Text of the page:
By Tom Slayton, Editor of Vermont Life Magazine, 2004
A couple of weeks ago, Vermont was listed by the National Trust for Historic Preservation as an "endangered" place because of an impending influx of as many as seven big, new Wal-Mart stores.
Just two weeks before that, the National Geographic Traveler magazine rated Vermont the best place in the nation - and one of the best in the world - for conserving its historic and natural resources.
So which is it - are we terrific? Or are we endangered? The truth may be that we're both.
Vermont is beautiful. But, like everything beautiful, it's fragile and therefore endangered. You could make a good argument that Vermont is beautiful precisely because it was ignored by mainstream America for so long. Throughout the years when Vermont was an economic backwater, farming, never hugely profitable here, remained a good way to make an honest living and coincidentally kept a lot of land open and green. Many old buildings and historic downtowns survived simply because the nation's push towards urbanization and, later, suburbanization passed them by.
But now things have changed, and mainstream America is knocking on the door - perhaps beating it down might be a more accurate metaphor. Wal-Mart and other big box stores, ever eager for their piece of the Vermont pie, are pushing to establish more big stores with low-priced goods here.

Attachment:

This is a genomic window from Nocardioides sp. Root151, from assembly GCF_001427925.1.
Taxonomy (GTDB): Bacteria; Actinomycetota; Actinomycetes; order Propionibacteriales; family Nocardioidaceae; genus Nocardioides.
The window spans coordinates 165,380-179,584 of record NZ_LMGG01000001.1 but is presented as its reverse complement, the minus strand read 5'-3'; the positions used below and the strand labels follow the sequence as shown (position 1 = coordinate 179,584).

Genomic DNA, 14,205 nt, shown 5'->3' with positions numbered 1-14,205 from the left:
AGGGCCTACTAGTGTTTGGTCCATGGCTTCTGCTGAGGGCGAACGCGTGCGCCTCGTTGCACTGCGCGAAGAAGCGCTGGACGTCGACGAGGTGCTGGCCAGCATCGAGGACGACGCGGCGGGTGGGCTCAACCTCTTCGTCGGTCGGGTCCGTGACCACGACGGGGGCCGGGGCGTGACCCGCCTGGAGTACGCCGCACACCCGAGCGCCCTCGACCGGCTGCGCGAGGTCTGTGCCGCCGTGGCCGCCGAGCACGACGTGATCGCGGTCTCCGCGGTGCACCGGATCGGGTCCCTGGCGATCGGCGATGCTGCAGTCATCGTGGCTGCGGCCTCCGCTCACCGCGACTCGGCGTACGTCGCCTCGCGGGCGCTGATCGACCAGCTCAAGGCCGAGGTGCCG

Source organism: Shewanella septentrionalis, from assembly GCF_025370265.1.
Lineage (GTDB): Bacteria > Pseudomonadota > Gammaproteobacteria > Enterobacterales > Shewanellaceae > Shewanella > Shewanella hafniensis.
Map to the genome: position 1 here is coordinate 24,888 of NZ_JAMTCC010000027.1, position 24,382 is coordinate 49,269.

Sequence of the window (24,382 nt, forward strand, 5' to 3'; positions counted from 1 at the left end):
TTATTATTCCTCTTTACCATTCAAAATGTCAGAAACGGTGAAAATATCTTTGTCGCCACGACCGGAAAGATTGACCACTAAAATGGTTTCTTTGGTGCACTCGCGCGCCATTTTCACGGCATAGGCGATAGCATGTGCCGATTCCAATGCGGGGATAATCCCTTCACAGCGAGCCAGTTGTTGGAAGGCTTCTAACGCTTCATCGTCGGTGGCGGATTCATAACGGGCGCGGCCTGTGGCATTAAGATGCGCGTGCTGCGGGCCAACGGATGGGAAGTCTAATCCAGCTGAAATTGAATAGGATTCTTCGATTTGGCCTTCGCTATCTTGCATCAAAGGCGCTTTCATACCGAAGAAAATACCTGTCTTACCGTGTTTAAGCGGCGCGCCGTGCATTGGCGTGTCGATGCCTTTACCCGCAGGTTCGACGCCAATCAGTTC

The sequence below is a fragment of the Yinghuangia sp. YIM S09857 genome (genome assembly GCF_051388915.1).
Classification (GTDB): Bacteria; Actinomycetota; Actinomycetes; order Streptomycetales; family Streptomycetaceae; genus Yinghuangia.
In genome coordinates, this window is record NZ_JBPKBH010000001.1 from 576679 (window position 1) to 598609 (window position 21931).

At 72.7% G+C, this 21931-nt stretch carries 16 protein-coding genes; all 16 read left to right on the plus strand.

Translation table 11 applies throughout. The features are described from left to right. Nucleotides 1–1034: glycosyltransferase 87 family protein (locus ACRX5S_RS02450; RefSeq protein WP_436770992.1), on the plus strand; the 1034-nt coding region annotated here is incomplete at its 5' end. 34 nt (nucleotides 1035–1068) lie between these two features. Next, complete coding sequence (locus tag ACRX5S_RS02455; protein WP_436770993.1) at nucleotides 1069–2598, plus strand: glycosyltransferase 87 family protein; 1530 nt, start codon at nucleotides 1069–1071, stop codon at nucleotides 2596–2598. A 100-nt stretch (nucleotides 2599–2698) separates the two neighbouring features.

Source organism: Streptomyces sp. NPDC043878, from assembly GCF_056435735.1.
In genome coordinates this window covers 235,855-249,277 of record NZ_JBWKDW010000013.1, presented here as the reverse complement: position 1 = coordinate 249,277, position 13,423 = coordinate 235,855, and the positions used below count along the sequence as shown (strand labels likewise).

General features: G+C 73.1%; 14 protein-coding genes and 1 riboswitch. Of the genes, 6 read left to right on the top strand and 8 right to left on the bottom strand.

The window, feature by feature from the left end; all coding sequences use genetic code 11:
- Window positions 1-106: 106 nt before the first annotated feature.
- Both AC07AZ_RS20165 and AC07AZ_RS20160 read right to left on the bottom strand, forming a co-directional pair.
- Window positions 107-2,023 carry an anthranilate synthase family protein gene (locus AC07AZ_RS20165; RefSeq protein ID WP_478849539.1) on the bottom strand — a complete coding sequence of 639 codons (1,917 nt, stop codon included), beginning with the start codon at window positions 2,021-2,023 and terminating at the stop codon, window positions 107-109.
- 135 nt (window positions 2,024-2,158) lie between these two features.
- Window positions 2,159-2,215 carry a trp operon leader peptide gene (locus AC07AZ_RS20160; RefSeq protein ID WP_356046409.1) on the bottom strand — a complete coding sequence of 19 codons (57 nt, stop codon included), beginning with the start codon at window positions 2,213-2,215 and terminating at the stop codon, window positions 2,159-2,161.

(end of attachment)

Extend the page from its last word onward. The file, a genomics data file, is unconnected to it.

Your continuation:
Vermont is not wealthy, and many Vermonters need to be able to buy low-priced goods. But, by the same token, the economic revitalization of towns like Brandon and Bellows Falls has been based on local businesses that flourish in coherent downtowns.
And while it's nice to get a bargain, Vermont has something that's a lot more valuable - an open countryside and viable cities and villages that still work.
Vermont is a real, genuine place -- it has character. But character is fragile -- it can easily erode. The big-box city that's grown up at Taft's Corners in Williston is a perfect example of just how fast that erosion can happen. In less than a decade, that place has become, essentially, no place - because it's interchangeable with similar shopping complexes in New Jersey, California, Illinois and elsewhere.
Vermont is still someplace. It has both natural beauty and communities that work. Viable small towns and open lands have been lost in many other states, and they're more than beautiful here - they're economically valuable and a part of who and what we are.
As a new wave of Wal-Marts comes to our state, Vermonters should resist the pressure to allow huge stores to sprawl outside our historic villages and small cities. Wal-Mart already has modest-sized stores that are flourishing here, downtown, where they should be.
Remember that phrase, "Small is beautiful"? Vermont has long lived by it. Perhaps if Wal-Mart wants to do more business here, it should learn to work with it, too.
© Copyright 2004, Vermont Public Radio & Tom Slayton